Reclaiming Subjectivities: A Psychoanalytic-Feminist Perspective on Item Songs in Contemporary Indian Cinema
Keywords:Item songs, male gaze, Bollywood, Psychoanalytic Feminism, feminine subjectivities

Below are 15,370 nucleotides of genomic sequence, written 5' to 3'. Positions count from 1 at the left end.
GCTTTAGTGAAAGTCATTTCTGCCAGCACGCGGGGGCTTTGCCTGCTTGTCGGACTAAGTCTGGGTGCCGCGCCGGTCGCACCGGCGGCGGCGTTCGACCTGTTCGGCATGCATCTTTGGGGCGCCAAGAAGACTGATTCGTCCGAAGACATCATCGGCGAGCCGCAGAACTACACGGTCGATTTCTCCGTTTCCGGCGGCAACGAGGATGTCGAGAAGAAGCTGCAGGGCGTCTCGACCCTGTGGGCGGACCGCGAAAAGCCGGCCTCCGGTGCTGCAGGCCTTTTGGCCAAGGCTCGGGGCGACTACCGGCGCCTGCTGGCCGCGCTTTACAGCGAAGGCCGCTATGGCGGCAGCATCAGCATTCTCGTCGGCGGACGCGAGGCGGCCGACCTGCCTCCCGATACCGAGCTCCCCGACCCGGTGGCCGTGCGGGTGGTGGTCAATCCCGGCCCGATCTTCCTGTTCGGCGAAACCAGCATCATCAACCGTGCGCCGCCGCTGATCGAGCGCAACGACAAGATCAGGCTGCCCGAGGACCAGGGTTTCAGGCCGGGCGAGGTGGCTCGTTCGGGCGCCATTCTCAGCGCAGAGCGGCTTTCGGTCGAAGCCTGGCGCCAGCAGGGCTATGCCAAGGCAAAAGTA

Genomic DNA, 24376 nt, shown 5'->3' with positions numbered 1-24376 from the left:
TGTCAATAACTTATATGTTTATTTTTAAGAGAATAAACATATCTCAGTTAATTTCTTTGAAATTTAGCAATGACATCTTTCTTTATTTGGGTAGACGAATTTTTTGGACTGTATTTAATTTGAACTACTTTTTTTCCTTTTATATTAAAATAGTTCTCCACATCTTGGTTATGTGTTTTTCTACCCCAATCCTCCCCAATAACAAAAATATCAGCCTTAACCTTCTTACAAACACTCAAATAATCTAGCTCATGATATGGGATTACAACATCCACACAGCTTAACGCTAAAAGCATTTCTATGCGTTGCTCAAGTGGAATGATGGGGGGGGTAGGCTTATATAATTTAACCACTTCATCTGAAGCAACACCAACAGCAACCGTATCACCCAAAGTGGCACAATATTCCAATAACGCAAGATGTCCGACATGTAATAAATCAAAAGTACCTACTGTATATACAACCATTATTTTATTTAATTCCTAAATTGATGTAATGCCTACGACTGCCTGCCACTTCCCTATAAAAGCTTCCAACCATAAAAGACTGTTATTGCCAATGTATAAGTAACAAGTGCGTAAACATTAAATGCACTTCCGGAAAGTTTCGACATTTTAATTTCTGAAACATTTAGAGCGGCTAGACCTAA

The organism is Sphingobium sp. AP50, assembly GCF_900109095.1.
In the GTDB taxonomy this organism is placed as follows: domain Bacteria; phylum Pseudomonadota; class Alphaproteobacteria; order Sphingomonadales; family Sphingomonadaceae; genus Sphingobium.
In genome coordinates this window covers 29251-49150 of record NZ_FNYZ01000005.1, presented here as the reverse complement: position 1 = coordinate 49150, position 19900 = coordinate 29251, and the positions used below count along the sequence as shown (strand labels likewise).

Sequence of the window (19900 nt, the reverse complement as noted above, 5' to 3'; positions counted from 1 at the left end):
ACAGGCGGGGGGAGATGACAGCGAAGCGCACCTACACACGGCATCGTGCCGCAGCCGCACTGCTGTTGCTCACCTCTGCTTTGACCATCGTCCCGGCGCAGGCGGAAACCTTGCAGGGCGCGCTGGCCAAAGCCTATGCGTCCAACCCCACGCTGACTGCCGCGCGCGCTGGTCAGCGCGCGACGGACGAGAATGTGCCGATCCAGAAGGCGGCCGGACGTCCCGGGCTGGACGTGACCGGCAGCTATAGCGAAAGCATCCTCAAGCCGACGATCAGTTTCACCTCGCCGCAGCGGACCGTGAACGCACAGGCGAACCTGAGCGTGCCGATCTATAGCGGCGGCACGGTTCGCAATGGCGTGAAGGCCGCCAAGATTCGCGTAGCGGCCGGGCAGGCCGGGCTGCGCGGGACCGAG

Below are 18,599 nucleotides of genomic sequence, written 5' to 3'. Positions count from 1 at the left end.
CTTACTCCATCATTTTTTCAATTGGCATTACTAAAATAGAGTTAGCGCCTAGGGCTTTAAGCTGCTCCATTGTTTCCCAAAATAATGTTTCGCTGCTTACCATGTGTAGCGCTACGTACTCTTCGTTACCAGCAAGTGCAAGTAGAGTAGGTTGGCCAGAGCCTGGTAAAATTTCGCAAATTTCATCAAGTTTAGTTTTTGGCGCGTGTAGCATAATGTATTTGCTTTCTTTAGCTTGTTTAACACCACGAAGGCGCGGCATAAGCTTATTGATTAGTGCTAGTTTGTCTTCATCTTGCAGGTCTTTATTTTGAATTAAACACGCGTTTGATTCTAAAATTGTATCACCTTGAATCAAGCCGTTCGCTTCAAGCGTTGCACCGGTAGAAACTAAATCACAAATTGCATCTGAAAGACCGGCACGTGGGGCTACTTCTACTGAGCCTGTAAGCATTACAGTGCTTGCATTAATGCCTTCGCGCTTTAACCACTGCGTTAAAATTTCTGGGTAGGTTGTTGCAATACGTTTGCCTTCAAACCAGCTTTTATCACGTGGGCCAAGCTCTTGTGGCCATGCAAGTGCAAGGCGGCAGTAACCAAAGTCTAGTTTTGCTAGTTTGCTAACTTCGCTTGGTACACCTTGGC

AbstractItem Songs have recently become established as new genre of songs in the mainstream Indian Cinema, although they have remained a part of Bollywood movies since at least the 1970s. Such songs, despite their widespread appeal to masses, have often been panned by Film critics (particularly from the Radical Feminist School) for their erotic dances, and an overly glamorized and sexualized depiction of half-nude female bodies. Based upon the textual analysis of two popular item songs in recent Indian cinema, Sheila ki Jawani from Tees Maar Khan (2010) and Munni Badnam Hui from Dabangg (2010), this paper seeks to problematize such readings which focus exclusively on the issue of the objectification of women through the concept of the male gaze. Drawing upon more recent studies in Psychoanalytic Feminist Scholarship, the paper departs from this conventional understanding. It argues that such item songs can also be interpreted as a means of liberation for women, and as devices for reclaiming the narrative on female sexuality, and a woman’s right to her body. More broadly, using Judith Butler’s concept of Gender Performativity in the Feminist Phenomenological tradition, the paper argues that items songs can be construed as performative acts that subvert the male gaze and viewed as constitutive of new feminine subjectivities in the contemporary Indian society.
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